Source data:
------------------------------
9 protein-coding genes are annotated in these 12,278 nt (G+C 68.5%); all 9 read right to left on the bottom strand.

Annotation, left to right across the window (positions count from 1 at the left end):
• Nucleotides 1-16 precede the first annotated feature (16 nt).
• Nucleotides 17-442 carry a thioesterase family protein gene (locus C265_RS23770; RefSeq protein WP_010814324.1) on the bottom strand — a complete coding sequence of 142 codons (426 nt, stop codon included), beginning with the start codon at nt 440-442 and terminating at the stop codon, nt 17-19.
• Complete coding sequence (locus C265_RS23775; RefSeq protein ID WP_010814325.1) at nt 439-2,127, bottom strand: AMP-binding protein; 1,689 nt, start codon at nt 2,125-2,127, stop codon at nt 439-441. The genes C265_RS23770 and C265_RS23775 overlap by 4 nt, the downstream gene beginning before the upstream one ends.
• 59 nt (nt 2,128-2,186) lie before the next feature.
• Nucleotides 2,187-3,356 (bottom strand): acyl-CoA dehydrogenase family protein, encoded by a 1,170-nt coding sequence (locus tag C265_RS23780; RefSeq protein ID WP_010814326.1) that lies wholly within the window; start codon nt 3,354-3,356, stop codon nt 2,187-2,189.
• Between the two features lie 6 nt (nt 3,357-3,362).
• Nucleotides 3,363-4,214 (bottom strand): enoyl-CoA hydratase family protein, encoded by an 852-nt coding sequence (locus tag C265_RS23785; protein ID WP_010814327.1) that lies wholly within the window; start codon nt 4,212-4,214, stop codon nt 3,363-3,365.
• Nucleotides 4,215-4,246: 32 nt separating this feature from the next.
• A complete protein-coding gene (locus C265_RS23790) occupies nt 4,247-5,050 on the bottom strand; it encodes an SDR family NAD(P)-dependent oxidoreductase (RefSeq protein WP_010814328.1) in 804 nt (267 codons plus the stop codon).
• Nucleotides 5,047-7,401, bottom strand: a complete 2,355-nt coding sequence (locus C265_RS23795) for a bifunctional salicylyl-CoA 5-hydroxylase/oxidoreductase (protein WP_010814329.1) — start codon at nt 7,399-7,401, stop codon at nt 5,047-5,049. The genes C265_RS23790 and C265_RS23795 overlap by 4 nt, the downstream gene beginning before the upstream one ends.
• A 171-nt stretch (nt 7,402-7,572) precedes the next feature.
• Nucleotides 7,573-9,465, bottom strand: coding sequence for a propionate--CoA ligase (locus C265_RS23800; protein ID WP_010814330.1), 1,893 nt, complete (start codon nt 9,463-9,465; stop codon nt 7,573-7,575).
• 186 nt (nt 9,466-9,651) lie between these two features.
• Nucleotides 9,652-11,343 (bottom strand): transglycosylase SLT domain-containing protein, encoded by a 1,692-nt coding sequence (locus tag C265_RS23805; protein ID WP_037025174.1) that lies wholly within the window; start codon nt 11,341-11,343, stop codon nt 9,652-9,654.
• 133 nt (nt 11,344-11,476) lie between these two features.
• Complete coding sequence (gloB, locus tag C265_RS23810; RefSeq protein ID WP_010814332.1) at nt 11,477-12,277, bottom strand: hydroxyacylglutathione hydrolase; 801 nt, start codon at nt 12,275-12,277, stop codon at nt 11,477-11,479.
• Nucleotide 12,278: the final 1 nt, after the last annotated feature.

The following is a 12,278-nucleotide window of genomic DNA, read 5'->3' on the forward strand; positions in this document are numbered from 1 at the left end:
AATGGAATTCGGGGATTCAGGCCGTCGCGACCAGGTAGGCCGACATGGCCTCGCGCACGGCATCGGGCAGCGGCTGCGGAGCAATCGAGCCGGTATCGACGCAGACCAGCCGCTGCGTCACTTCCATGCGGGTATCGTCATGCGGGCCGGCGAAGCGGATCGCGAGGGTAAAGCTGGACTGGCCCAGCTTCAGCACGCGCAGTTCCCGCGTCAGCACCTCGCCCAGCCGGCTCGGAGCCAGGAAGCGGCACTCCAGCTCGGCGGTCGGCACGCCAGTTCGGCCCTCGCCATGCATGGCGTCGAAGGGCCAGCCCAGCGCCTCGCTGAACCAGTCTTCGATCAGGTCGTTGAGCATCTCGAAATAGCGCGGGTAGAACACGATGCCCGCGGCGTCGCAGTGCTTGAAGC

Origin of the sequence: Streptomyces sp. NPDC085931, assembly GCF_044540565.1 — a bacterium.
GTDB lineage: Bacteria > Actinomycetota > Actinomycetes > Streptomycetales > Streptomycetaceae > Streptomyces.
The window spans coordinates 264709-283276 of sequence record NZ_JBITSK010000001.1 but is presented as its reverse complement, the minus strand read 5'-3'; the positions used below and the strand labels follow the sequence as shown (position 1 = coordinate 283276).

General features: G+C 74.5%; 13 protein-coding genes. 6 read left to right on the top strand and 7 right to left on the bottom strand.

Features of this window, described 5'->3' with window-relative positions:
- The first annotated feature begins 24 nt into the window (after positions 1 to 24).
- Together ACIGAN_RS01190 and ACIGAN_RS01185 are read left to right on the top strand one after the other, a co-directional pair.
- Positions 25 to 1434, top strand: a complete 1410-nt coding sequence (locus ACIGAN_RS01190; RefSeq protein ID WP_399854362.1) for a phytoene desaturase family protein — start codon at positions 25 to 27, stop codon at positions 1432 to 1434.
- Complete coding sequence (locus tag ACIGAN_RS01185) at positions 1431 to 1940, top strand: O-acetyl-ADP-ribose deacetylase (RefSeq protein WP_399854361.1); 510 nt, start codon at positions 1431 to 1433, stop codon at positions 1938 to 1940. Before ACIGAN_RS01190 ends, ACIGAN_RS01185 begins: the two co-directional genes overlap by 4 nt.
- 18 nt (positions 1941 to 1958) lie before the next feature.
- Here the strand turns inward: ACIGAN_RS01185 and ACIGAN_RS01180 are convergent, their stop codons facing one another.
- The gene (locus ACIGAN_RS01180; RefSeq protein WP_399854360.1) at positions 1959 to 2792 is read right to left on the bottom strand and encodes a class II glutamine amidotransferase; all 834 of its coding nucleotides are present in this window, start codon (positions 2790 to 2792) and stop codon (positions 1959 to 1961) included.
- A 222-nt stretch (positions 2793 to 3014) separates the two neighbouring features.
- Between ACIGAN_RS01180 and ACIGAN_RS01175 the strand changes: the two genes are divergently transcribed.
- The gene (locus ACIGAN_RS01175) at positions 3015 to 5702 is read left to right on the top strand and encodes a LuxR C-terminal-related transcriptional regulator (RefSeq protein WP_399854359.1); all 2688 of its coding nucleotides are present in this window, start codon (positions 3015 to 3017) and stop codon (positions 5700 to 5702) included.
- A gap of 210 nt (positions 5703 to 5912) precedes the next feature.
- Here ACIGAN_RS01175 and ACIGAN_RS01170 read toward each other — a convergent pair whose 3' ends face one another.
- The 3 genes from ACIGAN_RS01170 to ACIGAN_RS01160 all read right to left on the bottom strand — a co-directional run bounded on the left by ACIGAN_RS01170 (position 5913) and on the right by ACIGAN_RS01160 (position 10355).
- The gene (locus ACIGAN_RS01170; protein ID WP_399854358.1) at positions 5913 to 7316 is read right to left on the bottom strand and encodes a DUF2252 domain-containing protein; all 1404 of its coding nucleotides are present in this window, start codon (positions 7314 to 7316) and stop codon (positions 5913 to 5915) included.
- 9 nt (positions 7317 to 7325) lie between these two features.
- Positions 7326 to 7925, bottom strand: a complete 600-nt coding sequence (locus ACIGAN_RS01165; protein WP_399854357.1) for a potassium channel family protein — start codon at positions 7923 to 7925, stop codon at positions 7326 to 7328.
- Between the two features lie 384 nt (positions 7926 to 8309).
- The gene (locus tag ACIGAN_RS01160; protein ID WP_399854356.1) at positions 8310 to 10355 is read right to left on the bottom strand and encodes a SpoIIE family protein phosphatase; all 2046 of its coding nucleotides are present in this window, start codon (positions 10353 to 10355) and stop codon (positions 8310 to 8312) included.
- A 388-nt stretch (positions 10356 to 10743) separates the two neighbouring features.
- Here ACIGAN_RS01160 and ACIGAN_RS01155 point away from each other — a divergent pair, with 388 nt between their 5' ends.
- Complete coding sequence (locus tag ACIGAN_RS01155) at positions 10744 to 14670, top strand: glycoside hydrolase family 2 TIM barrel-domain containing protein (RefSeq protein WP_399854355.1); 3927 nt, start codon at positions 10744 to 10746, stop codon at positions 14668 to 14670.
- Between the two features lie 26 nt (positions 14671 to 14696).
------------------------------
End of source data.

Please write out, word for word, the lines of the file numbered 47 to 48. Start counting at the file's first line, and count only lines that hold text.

- Complete coding sequence (locus tag ACIGAN_RS01155) at positions 10744 to 14670, top strand: glycoside hydrolase family 2 TIM barrel-domain containing protein (RefSeq protein WP_399854355.1); 3927 nt, start codon at positions 10744 to 10746, stop codon at positions 14668 to 14670.
- Between the two features lie 26 nt (positions 14671 to 14696).